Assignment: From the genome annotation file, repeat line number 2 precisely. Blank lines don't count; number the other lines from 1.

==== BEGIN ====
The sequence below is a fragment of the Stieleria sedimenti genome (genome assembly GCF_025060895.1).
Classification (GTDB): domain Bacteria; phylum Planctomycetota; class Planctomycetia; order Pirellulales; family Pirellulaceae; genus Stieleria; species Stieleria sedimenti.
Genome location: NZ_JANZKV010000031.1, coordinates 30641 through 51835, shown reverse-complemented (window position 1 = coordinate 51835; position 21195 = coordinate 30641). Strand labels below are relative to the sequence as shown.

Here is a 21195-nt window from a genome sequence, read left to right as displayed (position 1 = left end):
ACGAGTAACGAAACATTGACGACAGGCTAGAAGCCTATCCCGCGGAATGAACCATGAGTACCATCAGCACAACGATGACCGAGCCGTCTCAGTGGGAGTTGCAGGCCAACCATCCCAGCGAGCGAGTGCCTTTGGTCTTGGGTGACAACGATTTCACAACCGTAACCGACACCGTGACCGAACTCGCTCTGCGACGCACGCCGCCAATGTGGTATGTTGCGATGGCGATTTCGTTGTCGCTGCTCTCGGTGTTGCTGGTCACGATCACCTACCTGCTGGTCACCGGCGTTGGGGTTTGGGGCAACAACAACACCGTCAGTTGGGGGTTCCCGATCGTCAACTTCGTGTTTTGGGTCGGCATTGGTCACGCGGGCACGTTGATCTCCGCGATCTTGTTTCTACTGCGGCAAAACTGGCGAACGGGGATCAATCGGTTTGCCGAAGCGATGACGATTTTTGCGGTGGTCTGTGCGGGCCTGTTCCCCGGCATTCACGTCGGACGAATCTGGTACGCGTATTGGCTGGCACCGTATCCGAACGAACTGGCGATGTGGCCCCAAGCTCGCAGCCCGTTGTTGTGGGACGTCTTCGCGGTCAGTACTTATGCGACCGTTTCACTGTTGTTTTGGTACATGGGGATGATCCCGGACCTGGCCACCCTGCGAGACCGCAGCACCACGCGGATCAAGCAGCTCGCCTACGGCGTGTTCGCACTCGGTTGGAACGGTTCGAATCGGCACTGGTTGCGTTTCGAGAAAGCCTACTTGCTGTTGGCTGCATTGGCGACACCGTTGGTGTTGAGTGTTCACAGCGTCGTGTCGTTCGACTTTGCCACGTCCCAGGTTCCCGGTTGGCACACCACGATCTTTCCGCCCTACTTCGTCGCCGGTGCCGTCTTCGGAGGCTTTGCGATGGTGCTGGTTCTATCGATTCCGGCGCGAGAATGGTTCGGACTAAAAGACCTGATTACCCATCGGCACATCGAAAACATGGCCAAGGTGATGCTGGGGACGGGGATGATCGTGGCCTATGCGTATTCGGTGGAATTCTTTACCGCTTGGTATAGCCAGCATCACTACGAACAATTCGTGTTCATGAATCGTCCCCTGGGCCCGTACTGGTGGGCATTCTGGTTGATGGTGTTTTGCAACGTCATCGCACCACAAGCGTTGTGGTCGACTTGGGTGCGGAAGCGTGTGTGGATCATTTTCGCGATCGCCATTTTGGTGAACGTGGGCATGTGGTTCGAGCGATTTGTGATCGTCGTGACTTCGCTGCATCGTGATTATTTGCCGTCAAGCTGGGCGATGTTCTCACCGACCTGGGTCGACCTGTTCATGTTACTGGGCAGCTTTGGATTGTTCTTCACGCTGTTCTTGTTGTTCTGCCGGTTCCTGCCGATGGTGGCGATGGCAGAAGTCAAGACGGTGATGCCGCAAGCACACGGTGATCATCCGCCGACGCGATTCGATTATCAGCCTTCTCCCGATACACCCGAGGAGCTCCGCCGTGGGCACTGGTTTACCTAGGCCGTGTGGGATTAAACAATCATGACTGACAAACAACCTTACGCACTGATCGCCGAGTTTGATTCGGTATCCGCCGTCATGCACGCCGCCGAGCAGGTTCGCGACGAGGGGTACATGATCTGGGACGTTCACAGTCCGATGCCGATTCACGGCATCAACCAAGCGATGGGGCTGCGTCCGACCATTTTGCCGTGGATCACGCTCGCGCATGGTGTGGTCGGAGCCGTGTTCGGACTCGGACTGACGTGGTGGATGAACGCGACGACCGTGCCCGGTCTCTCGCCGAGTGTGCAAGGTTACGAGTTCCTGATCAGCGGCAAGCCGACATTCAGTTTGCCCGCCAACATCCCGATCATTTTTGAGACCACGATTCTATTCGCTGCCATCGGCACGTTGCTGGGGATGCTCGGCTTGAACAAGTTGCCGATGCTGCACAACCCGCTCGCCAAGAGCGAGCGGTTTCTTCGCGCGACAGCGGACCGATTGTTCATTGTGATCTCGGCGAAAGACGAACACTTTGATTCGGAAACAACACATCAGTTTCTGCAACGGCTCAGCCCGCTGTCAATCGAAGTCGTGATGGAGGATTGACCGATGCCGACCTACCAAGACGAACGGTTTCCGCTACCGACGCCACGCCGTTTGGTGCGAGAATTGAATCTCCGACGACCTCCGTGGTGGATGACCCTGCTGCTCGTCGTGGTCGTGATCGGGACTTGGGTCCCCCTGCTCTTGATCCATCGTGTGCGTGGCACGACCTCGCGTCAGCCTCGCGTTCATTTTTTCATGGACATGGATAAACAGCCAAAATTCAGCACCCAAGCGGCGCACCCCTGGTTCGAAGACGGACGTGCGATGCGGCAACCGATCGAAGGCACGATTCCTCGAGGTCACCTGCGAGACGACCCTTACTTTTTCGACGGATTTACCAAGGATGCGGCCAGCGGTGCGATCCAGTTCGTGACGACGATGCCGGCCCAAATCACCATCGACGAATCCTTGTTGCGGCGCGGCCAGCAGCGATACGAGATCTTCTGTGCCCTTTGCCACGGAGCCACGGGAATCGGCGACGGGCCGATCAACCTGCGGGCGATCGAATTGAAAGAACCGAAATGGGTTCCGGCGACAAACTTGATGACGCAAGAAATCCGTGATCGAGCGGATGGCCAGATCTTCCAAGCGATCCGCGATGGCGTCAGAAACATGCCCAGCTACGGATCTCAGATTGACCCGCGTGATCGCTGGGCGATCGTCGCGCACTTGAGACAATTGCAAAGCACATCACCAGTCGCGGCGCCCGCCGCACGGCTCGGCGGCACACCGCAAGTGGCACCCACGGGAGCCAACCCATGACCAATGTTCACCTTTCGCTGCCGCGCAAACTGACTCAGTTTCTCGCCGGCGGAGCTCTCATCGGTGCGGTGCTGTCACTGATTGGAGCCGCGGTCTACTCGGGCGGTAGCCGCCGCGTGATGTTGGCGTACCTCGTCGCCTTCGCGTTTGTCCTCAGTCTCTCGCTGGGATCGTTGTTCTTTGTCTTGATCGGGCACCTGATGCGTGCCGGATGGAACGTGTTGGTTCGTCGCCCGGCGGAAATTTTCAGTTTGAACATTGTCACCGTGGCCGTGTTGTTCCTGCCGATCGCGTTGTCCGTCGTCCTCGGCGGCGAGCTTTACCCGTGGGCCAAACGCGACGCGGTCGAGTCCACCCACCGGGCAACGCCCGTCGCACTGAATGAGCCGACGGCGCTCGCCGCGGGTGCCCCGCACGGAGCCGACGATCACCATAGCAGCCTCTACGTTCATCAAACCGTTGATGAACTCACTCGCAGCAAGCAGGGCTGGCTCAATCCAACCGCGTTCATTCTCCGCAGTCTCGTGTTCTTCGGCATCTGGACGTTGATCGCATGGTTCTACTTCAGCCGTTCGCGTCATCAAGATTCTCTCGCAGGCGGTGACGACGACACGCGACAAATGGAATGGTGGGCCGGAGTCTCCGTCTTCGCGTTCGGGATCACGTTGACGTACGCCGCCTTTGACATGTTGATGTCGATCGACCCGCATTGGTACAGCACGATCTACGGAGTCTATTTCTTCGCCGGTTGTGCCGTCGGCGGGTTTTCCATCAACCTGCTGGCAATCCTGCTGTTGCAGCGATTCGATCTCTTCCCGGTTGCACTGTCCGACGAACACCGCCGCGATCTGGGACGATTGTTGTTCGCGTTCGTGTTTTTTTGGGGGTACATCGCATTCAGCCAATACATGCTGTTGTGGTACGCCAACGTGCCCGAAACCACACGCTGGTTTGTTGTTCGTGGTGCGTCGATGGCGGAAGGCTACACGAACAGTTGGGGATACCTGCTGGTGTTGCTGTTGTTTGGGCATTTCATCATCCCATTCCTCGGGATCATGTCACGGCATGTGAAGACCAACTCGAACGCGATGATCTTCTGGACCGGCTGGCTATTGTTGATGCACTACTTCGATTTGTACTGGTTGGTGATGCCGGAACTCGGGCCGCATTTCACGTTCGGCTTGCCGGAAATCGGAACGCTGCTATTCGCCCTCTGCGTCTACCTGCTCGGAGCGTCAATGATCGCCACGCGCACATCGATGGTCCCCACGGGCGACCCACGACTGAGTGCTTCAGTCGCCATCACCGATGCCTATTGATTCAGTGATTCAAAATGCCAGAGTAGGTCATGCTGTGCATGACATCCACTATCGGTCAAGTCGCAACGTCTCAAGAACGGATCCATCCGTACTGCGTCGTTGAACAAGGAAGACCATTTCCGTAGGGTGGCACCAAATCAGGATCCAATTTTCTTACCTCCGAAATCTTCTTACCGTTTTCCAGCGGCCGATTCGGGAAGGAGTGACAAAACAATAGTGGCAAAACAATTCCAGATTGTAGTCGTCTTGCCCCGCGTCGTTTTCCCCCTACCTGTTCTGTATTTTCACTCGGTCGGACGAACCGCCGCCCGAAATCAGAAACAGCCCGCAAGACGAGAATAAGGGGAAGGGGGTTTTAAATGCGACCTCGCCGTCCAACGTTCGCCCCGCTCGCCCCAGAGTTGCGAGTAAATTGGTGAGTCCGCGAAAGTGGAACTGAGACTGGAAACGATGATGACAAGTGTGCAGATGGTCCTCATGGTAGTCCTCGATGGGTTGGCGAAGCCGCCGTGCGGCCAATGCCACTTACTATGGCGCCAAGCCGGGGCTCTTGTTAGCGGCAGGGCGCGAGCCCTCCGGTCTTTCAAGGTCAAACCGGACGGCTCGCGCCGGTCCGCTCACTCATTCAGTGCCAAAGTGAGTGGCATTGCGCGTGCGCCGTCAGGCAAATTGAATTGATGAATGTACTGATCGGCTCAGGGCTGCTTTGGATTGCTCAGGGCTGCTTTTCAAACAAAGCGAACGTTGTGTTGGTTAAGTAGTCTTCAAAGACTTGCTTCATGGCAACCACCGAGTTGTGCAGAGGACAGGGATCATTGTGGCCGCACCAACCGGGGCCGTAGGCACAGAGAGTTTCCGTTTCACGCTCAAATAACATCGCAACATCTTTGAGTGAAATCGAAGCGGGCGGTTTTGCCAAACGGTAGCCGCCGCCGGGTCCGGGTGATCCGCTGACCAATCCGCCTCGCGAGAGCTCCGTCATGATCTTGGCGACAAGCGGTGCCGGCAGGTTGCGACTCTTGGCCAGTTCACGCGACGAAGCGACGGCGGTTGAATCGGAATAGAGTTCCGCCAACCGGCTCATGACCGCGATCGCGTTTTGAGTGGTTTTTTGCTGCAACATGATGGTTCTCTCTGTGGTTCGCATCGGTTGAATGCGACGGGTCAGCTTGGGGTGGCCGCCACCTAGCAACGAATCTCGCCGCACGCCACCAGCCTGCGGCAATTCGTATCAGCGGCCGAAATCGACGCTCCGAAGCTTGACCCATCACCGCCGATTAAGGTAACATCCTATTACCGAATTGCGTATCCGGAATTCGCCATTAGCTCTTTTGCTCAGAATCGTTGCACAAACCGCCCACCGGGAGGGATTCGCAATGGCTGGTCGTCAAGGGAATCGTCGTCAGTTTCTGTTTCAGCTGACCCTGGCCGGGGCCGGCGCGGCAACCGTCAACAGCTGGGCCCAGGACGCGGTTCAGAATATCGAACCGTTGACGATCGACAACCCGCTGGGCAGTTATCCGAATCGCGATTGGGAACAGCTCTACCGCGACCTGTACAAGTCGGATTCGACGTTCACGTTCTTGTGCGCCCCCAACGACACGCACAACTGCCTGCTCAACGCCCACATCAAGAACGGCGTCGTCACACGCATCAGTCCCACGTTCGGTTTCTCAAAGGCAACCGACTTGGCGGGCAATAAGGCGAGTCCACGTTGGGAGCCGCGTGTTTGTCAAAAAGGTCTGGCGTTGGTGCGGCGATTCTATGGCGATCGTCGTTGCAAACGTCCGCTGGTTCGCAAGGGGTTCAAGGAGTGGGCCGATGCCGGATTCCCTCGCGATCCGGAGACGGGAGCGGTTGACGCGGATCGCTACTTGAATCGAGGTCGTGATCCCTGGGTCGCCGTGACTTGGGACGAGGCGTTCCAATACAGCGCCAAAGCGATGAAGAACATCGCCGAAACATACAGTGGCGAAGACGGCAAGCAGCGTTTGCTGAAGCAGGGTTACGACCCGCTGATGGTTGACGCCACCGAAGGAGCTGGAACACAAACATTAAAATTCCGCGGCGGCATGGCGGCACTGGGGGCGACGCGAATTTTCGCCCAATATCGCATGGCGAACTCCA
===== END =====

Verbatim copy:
Classification (GTDB): domain Bacteria; phylum Planctomycetota; class Planctomycetia; order Pirellulales; family Pirellulaceae; genus Stieleria; species Stieleria sedimenti.